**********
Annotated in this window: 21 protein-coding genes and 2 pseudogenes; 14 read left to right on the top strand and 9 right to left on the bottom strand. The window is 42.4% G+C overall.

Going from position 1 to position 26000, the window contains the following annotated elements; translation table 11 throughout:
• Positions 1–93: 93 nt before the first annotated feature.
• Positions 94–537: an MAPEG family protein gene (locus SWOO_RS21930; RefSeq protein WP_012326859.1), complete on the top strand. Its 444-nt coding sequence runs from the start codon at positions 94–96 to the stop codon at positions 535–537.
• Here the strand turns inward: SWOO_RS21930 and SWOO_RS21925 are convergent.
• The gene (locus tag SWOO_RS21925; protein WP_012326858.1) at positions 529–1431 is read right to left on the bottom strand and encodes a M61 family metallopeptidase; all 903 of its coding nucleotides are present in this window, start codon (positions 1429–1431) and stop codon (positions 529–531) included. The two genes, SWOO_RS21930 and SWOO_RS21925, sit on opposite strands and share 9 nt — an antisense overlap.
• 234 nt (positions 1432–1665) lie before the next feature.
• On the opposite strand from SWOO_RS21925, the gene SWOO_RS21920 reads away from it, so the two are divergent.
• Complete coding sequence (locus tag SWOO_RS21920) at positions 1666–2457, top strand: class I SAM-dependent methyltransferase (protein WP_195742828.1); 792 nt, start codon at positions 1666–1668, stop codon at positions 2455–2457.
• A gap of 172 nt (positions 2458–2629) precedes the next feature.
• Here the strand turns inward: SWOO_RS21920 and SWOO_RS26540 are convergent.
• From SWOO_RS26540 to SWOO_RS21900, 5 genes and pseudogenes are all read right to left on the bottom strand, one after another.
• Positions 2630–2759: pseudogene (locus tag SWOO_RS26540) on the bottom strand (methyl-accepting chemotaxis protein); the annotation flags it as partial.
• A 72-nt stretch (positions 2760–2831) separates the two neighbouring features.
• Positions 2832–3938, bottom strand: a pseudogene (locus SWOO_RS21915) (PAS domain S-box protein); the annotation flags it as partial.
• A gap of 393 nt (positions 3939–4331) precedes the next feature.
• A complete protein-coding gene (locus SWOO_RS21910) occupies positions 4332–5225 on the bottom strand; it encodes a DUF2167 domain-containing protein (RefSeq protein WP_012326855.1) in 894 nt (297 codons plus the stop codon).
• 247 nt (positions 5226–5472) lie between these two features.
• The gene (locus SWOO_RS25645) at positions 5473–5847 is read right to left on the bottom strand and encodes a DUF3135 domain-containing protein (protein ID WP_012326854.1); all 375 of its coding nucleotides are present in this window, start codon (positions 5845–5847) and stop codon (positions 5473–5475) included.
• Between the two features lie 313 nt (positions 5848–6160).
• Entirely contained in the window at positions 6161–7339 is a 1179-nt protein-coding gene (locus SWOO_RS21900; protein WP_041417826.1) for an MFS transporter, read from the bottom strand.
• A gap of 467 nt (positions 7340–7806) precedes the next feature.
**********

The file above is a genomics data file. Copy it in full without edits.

Annotated in this window: 21 protein-coding genes and 2 pseudogenes; 14 read left to right on the top strand and 9 right to left on the bottom strand. The window is 42.4% G+C overall.

Going from position 1 to position 26000, the window contains the following annotated elements; translation table 11 throughout:
• Positions 1–93: 93 nt before the first annotated feature.
• Positions 94–537: an MAPEG family protein gene (locus SWOO_RS21930; RefSeq protein WP_012326859.1), complete on the top strand. Its 444-nt coding sequence runs from the start codon at positions 94–96 to the stop codon at positions 535–537.
• Here the strand turns inward: SWOO_RS21930 and SWOO_RS21925 are convergent.
• The gene (locus tag SWOO_RS21925; protein WP_012326858.1) at positions 529–1431 is read right to left on the bottom strand and encodes a M61 family metallopeptidase; all 903 of its coding nucleotides are present in this window, start codon (positions 1429–1431) and stop codon (positions 529–531) included. The two genes, SWOO_RS21930 and SWOO_RS21925, sit on opposite strands and share 9 nt — an antisense overlap.
• 234 nt (positions 1432–1665) lie before the next feature.
• On the opposite strand from SWOO_RS21925, the gene SWOO_RS21920 reads away from it, so the two are divergent.
• Complete coding sequence (locus tag SWOO_RS21920) at positions 1666–2457, top strand: class I SAM-dependent methyltransferase (protein WP_195742828.1); 792 nt, start codon at positions 1666–1668, stop codon at positions 2455–2457.
• A gap of 172 nt (positions 2458–2629) precedes the next feature.
• Here the strand turns inward: SWOO_RS21920 and SWOO_RS26540 are convergent.
• From SWOO_RS26540 to SWOO_RS21900, 5 genes and pseudogenes are all read right to left on the bottom strand, one after another.
• Positions 2630–2759: pseudogene (locus tag SWOO_RS26540) on the bottom strand (methyl-accepting chemotaxis protein); the annotation flags it as partial.
• A 72-nt stretch (positions 2760–2831) separates the two neighbouring features.
• Positions 2832–3938, bottom strand: a pseudogene (locus SWOO_RS21915) (PAS domain S-box protein); the annotation flags it as partial.
• A gap of 393 nt (positions 3939–4331) precedes the next feature.
• A complete protein-coding gene (locus SWOO_RS21910) occupies positions 4332–5225 on the bottom strand; it encodes a DUF2167 domain-containing protein (RefSeq protein WP_012326855.1) in 894 nt (297 codons plus the stop codon).
• 247 nt (positions 5226–5472) lie between these two features.
• The gene (locus SWOO_RS25645) at positions 5473–5847 is read right to left on the bottom strand and encodes a DUF3135 domain-containing protein (protein ID WP_012326854.1); all 375 of its coding nucleotides are present in this window, start codon (positions 5845–5847) and stop codon (positions 5473–5475) included.
• Between the two features lie 313 nt (positions 5848–6160).
• Entirely contained in the window at positions 6161–7339 is a 1179-nt protein-coding gene (locus SWOO_RS21900; protein WP_041417826.1) for an MFS transporter, read from the bottom strand.
• A gap of 467 nt (positions 7340–7806) precedes the next feature.